You don't have to be a fan of horses to appreciate the beauty of the IMAX release, "Horses: The Story of Equus." Narrated by Gabriel Byrne, "Horses" follows three horses from birth to some of their most defining moments. The film opens by offering the fact that 6,000 years ago people domesticated horses, helping them avoid extinction. From here we meet the three horses that will shape the film: the chestnut, the black and the bay. We watch as they graze together and grow big in such a short amount of time. Then they are divided and sent out to live with new owners on new land.
One of the more compelling stories is that of the black horse. The black horse begins its new journey on his way to a stud farm. After an accident, the horse escapes and is alone in the wild, running further and further away from civilization. There, the horse must search for a herd that will accept him - a place to call home.
Elsewhere, the bay is being trained to compete in eventing, a cross country sport that relies on the bond between the rider and the horse. "When two stubborn minds collide someone is going to suffer," Byrne narrates as we watch, eager to see if the bay is ready or willing to run the course. The bay must start anew when he's sold to a stuntman and animal trainer with whom he begins to develop a trust that takes him all the way to the movies and a heroic rescue.
The chestnut, who was bred to race, begins the rigorous training for just that. "But her owner's dream and the cheering crowd mean little to the chestnut. Her deepest instinct is to run." While not starting off as the most compelling of the horses, the IMAX footage of the chestnut running is spectacular and you can't help but get swept up as you watch her race. When the horse is injured, the question of whether or not she can race again drives her story forward.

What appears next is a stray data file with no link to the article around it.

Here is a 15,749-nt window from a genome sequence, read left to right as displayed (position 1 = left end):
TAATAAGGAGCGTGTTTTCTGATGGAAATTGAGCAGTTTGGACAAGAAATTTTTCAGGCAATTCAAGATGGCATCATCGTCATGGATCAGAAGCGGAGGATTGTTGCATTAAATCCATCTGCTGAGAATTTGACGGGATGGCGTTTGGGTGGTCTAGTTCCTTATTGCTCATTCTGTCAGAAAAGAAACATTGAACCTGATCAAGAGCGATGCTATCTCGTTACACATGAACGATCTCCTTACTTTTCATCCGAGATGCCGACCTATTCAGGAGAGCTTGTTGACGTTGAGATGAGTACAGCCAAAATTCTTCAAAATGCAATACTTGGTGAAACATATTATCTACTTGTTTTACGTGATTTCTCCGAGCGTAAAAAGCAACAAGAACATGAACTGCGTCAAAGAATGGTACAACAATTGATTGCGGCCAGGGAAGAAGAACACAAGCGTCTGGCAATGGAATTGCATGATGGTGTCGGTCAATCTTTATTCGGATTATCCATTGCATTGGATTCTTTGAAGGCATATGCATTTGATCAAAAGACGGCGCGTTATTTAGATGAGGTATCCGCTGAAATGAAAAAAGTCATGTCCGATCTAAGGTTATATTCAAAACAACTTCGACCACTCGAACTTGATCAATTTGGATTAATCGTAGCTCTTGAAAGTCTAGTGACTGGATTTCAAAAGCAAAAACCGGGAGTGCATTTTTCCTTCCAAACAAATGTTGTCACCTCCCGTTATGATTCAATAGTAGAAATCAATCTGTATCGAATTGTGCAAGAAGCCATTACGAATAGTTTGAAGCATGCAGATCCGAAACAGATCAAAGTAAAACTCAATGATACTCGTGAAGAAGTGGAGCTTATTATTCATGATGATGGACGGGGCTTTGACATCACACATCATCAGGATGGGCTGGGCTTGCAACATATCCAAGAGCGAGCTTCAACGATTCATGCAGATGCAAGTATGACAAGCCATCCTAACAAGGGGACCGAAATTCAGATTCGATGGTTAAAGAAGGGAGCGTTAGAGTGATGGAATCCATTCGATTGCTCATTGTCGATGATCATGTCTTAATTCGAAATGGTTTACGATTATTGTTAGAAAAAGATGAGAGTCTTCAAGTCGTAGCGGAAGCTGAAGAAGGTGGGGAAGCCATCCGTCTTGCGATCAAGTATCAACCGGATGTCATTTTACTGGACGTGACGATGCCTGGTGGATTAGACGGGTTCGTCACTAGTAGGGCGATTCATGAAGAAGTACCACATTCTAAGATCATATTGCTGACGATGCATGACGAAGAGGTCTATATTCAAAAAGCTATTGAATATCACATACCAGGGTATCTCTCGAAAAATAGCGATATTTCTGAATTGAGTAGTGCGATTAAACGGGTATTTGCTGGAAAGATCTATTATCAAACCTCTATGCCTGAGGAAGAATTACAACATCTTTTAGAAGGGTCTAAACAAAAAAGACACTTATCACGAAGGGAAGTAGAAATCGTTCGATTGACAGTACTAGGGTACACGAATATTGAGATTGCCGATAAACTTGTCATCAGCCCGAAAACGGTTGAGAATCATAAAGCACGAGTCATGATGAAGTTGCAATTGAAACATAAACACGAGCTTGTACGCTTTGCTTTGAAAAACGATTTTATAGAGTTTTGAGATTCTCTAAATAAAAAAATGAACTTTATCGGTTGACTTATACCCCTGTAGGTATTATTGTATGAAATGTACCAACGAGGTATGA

"Horses" brings to life a wonderful story of three horses that are not defined by their routine, but by their will and ability. We not only see the struggles they face in adapting to their new lives, but also some of the possible lives a horse can lead. The film does a wonderful job intertwining the stories and manages to educate the viewer without feeling heavy-handed. But where the film really shines is in the presentation -- from the powerful footage of the horses running, to the beautiful footage of the land that supports them, to the writing that carries the film. Byrne's delivery of the narration is also first-rate. While not as memorable as some of IMAX other efforts such as "Ride Around the World" and "Beavers," "Horses" is an enjoyable and moving story about creatures that have captured our imagination for thousands of years.
VIDEO: The presentation is offered by Image Entertainment in 1.78:1 anamorphic widescreen. As per usual, this is another stellar presentation from Image Entertainment. Sharpness and detail remain consistently solid, as the picture boasts a clean, crisp look with an almost three-dimensional feel at times. A little bit of edge enhancement is spotted in a couple of scenes, but otherwise, the presentation looked smooth and pristine. Colors remained warm and rich, with excellent saturation and no smearing.
SOUND: While the film does certainly have a strong visual impact, the film's audio is not terribly aggressive, largely due to the material, which doesn't call for a great deal of surround use. Ambience, occasional sound effects and music are heard from the rear speakers, but the majority of the audio is spread quite nicely across the front soundstage. Audio quality is stellar as the score sounded full and rich, while sound effects came across sounding well-recorded and crisp. Overall, while not the most active IMAX sound mix, the presentation does a fine job in putting the viewer into the spaces.
EXTRAS:Unfortunately there are no extra features included on the DVD.
Final Thoughts:While not as memorable as some of IMAX other efforts such as "Ride Around the World" and "Beavers," "Horses" is an enjoyable and moving story about creatures that have captured our imagination for thousands of years.